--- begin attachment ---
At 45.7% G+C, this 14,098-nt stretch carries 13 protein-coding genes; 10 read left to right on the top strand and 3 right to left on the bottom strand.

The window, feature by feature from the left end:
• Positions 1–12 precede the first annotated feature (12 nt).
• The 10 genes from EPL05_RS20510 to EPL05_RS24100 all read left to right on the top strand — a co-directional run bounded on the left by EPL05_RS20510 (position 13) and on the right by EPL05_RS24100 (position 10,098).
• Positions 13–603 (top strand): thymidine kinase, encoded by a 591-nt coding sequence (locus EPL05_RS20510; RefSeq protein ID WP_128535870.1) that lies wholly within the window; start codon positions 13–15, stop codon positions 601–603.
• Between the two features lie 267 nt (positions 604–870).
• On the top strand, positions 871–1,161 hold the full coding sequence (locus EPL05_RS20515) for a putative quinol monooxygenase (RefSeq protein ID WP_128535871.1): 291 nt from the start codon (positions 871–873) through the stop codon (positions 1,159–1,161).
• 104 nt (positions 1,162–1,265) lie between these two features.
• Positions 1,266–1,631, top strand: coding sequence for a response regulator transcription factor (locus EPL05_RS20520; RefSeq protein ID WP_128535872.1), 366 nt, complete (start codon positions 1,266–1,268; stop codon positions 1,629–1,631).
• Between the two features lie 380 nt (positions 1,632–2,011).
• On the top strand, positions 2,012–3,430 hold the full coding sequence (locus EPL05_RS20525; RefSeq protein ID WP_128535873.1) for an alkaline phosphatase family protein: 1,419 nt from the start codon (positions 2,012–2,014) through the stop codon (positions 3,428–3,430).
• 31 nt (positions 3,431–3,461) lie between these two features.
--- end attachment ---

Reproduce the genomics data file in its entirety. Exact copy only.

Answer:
At 45.7% G+C, this 14,098-nt stretch carries 13 protein-coding genes; 10 read left to right on the top strand and 3 right to left on the bottom strand.

The window, feature by feature from the left end:
• Positions 1–12 precede the first annotated feature (12 nt).
• The 10 genes from EPL05_RS20510 to EPL05_RS24100 all read left to right on the top strand — a co-directional run bounded on the left by EPL05_RS20510 (position 13) and on the right by EPL05_RS24100 (position 10,098).
• Positions 13–603 (top strand): thymidine kinase, encoded by a 591-nt coding sequence (locus EPL05_RS20510; RefSeq protein ID WP_128535870.1) that lies wholly within the window; start codon positions 13–15, stop codon positions 601–603.
• Between the two features lie 267 nt (positions 604–870).
• On the top strand, positions 871–1,161 hold the full coding sequence (locus EPL05_RS20515) for a putative quinol monooxygenase (RefSeq protein ID WP_128535871.1): 291 nt from the start codon (positions 871–873) through the stop codon (positions 1,159–1,161).
• 104 nt (positions 1,162–1,265) lie between these two features.
• Positions 1,266–1,631, top strand: coding sequence for a response regulator transcription factor (locus EPL05_RS20520; RefSeq protein ID WP_128535872.1), 366 nt, complete (start codon positions 1,266–1,268; stop codon positions 1,629–1,631).
• Between the two features lie 380 nt (positions 1,632–2,011).
• On the top strand, positions 2,012–3,430 hold the full coding sequence (locus EPL05_RS20525; RefSeq protein ID WP_128535873.1) for an alkaline phosphatase family protein: 1,419 nt from the start codon (positions 2,012–2,014) through the stop codon (positions 3,428–3,430).
• 31 nt (positions 3,431–3,461) lie between these two features.